The Thread that Runs so True
After graduating from high school, I had a plan for my future! For months, I had secretly been sewing dresses, and slowly building up a collection of basic necessities. Finally I had saved enough money to purchase my one-way airline ticket to Honolulu, the big city in Hawaii that would keep me at a safe enough distance from the chaos of my parents’ home. Early one morning when I thought my parents were asleep, a friend of mine picked me up to take me to the airport. My parents, however, had apparently known of my plans all along. Just before I left, Mom quietly got up and called me to herself. She gave me $50.00 for my first month’s rent and gave me a hug. Dad pretended to be sleeping. After I left, he told Mom that he was disowning me.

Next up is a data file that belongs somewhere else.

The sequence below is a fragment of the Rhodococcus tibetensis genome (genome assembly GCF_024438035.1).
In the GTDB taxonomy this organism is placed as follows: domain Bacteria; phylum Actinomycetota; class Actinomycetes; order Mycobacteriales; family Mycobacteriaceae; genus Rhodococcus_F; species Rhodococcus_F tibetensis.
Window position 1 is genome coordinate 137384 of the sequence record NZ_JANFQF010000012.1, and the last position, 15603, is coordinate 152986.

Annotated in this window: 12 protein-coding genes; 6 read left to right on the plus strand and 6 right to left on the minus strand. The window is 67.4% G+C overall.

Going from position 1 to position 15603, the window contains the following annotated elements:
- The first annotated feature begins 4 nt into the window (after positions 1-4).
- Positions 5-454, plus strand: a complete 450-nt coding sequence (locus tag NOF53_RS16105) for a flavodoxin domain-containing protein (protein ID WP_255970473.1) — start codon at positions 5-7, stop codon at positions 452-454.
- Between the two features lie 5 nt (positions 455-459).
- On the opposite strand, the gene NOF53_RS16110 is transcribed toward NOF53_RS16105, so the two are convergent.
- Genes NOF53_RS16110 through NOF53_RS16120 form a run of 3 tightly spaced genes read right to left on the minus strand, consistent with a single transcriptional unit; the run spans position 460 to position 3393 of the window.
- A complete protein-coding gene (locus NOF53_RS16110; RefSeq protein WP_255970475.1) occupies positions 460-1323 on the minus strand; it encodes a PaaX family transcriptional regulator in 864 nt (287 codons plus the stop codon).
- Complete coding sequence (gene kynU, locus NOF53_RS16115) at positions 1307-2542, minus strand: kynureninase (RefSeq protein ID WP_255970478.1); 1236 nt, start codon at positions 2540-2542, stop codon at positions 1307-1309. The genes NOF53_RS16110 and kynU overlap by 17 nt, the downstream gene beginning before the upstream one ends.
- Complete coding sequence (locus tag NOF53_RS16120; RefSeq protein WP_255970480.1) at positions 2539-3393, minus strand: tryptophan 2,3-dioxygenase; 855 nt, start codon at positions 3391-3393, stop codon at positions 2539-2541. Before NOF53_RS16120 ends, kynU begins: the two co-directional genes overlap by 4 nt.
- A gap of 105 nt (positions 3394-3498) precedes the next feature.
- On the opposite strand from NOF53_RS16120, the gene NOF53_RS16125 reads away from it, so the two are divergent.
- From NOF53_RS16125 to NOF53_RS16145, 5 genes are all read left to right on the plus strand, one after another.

This response from my dad was not surprising. He had grown up in a very abusive home and was used and rejected by his parents. Dad was the fifth youngest of seven children, the middle of three sons, and for whatever reason was targeted as the black sheep of the family. He worked the hardest, yet it was never enough—he was constantly beaten and berated. If his work was not satisfactory, he was placed in a burlap bag and hung overnight on a tree or in the garage. My uncle, the youngest in their family, was the apple of my grandparents’ eyes. He was the one who got to go to college, and Dad was the one who was made to work to support him through college.